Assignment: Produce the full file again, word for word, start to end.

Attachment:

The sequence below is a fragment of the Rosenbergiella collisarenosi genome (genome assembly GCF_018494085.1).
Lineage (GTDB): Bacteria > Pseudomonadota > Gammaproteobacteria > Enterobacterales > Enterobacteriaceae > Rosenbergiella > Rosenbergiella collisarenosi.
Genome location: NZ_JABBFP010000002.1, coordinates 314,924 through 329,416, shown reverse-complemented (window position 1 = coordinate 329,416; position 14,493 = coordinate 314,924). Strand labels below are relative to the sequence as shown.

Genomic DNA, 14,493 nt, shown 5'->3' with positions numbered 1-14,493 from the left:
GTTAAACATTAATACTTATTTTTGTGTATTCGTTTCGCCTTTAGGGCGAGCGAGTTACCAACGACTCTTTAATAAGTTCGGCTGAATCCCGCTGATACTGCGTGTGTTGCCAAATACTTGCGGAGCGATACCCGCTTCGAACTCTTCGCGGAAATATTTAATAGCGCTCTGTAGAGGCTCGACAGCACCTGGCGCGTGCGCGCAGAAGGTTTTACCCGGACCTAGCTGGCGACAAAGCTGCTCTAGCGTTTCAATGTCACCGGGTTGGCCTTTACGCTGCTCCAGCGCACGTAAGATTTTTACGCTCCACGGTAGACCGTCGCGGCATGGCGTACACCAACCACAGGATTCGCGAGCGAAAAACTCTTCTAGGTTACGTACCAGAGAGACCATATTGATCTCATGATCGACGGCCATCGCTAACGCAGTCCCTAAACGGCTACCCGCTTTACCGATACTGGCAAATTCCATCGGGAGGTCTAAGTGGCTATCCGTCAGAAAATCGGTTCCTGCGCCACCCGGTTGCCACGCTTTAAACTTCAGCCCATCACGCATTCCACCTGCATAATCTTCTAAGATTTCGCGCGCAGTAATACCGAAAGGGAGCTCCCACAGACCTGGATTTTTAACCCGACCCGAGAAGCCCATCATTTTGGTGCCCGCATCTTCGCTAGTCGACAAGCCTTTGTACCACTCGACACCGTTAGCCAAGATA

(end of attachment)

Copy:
The sequence below is a fragment of the Rosenbergiella collisarenosi genome (genome assembly GCF_018494085.1).
Lineage (GTDB): Bacteria > Pseudomonadota > Gammaproteobacteria > Enterobacterales > Enterobacteriaceae > Rosenbergiella > Rosenbergiella collisarenosi.
Genome location: NZ_JABBFP010000002.1, coordinates 314,924 through 329,416, shown reverse-complemented (window position 1 = coordinate 329,416; position 14,493 = coordinate 314,924). Strand labels below are relative to the sequence as shown.

Genomic DNA, 14,493 nt, shown 5'->3' with positions numbered 1-14,493 from the left:
GTTAAACATTAATACTTATTTTTGTGTATTCGTTTCGCCTTTAGGGCGAGCGAGTTACCAACGACTCTTTAATAAGTTCGGCTGAATCCCGCTGATACTGCGTGTGTTGCCAAATACTTGCGGAGCGATACCCGCTTCGAACTCTTCGCGGAAATATTTAATAGCGCTCTGTAGAGGCTCGACAGCACCTGGCGCGTGCGCGCAGAAGGTTTTACCCGGACCTAGCTGGCGACAAAGCTGCTCTAGCGTTTCAATGTCACCGGGTTGGCCTTTACGCTGCTCCAGCGCACGTAAGATTTTTACGCTCCACGGTAGACCGTCGCGGCATGGCGTACACCAACCACAGGATTCGCGAGCGAAAAACTCTTCTAGGTTACGTACCAGAGAGACCATATTGATCTCATGATCGACGGCCATCGCTAACGCAGTCCCTAAACGGCTACCCGCTTTACCGATACTGGCAAATTCCATCGGGAGGTCTAAGTGGCTATCCGTCAGAAAATCGGTTCCTGCGCCACCCGGTTGCCACGCTTTAAACTTCAGCCCATCACGCATTCCACCTGCATAATCTTCTAAGATTTCGCGCGCAGTAATACCGAAAGGGAGCTCCCACAGACCTGGATTTTTAACCCGACCCGAGAAGCCCATCATTTTGGTGCCCGCATCTTCGCTAGTCGACAAGCCTTTGTACCACTCGACACCGTTAGCCAAGATA